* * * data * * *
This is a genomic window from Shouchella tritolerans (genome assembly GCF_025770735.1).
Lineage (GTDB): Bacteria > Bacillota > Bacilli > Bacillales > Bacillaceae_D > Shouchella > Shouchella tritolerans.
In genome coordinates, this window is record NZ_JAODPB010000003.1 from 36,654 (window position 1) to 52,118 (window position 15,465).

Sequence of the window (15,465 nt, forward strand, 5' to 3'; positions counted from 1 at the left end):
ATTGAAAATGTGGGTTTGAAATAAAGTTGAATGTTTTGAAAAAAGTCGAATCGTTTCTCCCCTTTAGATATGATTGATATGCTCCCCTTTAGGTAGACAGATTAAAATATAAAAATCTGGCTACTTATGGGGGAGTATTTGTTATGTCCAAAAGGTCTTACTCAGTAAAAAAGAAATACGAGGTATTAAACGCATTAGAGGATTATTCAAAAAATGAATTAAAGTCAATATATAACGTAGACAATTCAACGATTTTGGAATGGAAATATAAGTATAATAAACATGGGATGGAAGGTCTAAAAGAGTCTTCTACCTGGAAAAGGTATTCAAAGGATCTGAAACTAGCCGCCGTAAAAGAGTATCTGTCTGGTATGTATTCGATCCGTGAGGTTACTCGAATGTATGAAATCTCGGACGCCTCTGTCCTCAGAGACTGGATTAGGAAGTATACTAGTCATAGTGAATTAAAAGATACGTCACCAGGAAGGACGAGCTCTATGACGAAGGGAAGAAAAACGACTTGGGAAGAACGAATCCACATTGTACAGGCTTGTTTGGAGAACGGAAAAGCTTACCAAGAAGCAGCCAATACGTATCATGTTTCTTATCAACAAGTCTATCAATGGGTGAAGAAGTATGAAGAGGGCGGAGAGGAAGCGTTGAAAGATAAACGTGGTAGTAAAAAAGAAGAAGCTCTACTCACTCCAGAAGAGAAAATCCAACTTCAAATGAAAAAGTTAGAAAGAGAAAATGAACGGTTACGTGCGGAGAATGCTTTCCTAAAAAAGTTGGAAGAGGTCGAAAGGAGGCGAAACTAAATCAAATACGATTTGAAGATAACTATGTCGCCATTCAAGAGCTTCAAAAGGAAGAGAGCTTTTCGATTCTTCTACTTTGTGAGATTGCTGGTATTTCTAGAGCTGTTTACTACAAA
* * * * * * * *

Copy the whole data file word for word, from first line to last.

This is a genomic window from Shouchella tritolerans (genome assembly GCF_025770735.1).
Lineage (GTDB): Bacteria > Bacillota > Bacilli > Bacillales > Bacillaceae_D > Shouchella > Shouchella tritolerans.
In genome coordinates, this window is record NZ_JAODPB010000003.1 from 36,654 (window position 1) to 52,118 (window position 15,465).

Sequence of the window (15,465 nt, forward strand, 5' to 3'; positions counted from 1 at the left end):
ATTGAAAATGTGGGTTTGAAATAAAGTTGAATGTTTTGAAAAAAGTCGAATCGTTTCTCCCCTTTAGATATGATTGATATGCTCCCCTTTAGGTAGACAGATTAAAATATAAAAATCTGGCTACTTATGGGGGAGTATTTGTTATGTCCAAAAGGTCTTACTCAGTAAAAAAGAAATACGAGGTATTAAACGCATTAGAGGATTATTCAAAAAATGAATTAAAGTCAATATATAACGTAGACAATTCAACGATTTTGGAATGGAAATATAAGTATAATAAACATGGGATGGAAGGTCTAAAAGAGTCTTCTACCTGGAAAAGGTATTCAAAGGATCTGAAACTAGCCGCCGTAAAAGAGTATCTGTCTGGTATGTATTCGATCCGTGAGGTTACTCGAATGTATGAAATCTCGGACGCCTCTGTCCTCAGAGACTGGATTAGGAAGTATACTAGTCATAGTGAATTAAAAGATACGTCACCAGGAAGGACGAGCTCTATGACGAAGGGAAGAAAAACGACTTGGGAAGAACGAATCCACATTGTACAGGCTTGTTTGGAGAACGGAAAAGCTTACCAAGAAGCAGCCAATACGTATCATGTTTCTTATCAACAAGTCTATCAATGGGTGAAGAAGTATGAAGAGGGCGGAGAGGAAGCGTTGAAAGATAAACGTGGTAGTAAAAAAGAAGAAGCTCTACTCACTCCAGAAGAGAAAATCCAACTTCAAATGAAAAAGTTAGAAAGAGAAAATGAACGGTTACGTGCGGAGAATGCTTTCCTAAAAAAGTTGGAAGAGGTCGAAAGGAGGCGAAACTAAATCAAATACGATTTGAAGATAACTATGTCGCCATTCAAGAGCTTCAAAAGGAAGAGAGCTTTTCGATTCTTCTACTTTGTGAGATTGCTGGTATTTCTAGAGCTGTTTACTACAAA